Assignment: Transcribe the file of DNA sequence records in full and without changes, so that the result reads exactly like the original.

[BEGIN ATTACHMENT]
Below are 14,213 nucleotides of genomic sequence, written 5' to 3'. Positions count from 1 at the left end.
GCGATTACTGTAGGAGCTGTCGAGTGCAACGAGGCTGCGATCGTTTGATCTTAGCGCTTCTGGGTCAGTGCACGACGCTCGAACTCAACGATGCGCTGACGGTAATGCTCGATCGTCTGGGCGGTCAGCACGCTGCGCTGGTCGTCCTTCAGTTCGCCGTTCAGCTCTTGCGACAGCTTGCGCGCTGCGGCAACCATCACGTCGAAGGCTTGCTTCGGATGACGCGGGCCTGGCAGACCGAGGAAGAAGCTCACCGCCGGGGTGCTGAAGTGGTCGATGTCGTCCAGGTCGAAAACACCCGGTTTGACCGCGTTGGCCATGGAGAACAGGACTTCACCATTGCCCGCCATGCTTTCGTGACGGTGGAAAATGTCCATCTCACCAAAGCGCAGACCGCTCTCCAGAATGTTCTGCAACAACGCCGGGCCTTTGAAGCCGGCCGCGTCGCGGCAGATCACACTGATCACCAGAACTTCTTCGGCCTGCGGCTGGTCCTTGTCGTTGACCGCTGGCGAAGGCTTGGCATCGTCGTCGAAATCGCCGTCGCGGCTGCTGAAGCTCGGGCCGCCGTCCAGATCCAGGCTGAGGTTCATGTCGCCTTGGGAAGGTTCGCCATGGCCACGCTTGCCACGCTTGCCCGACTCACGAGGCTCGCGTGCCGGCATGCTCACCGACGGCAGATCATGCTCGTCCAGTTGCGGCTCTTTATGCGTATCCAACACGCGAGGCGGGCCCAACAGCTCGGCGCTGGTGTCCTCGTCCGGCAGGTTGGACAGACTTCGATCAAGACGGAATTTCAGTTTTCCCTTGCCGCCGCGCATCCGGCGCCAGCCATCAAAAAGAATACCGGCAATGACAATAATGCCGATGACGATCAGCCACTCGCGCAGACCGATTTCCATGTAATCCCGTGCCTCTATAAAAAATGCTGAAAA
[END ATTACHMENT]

Below are 14,213 nucleotides of genomic sequence, written 5' to 3'. Positions count from 1 at the left end.
GCGATTACTGTAGGAGCTGTCGAGTGCAACGAGGCTGCGATCGTTTGATCTTAGCGCTTCTGGGTCAGTGCACGACGCTCGAACTCAACGATGCGCTGACGGTAATGCTCGATCGTCTGGGCGGTCAGCACGCTGCGCTGGTCGTCCTTCAGTTCGCCGTTCAGCTCTTGCGACAGCTTGCGCGCTGCGGCAACCATCACGTCGAAGGCTTGCTTCGGATGACGCGGGCCTGGCAGACCGAGGAAGAAGCTCACCGCCGGGGTGCTGAAGTGGTCGATGTCGTCCAGGTCGAAAACACCCGGTTTGACCGCGTTGGCCATGGAGAACAGGACTTCACCATTGCCCGCCATGCTTTCGTGACGGTGGAAAATGTCCATCTCACCAAAGCGCAGACCGCTCTCCAGAATGTTCTGCAACAACGCCGGGCCTTTGAAGCCGGCCGCGTCGCGGCAGATCACACTGATCACCAGAACTTCTTCGGCCTGCGGCTGGTCCTTGTCGTTGACCGCTGGCGAAGGCTTGGCATCGTCGTCGAAATCGCCGTCGCGGCTGCTGAAGCTCGGGCCGCCGTCCAGATCCAGGCTGAGGTTCATGTCGCCTTGGGAAGGTTCGCCATGGCCACGCTTGCCACGCTTGCCCGACTCACGAGGCTCGCGTGCCGGCATGCTCACCGACGGCAGATCATGCTCGTCCAGTTGCGGCTCTTTATGCGTATCCAACACGCGAGGCGGGCCCAACAGCTCGGCGCTGGTGTCCTCGTCCGGCAGGTTGGACAGACTTCGATCAAGACGGAATTTCAGTTTTCCCTTGCCGCCGCGCATCCGGCGCCAGCCATCAAAAAGAATACCGGCAATGACAATAATGCCGATGACGATCAGCCACTCGCGCAGACCGATTTCCATGTAATCCCGTGCCTCTATAAAAAATGCTGAAAA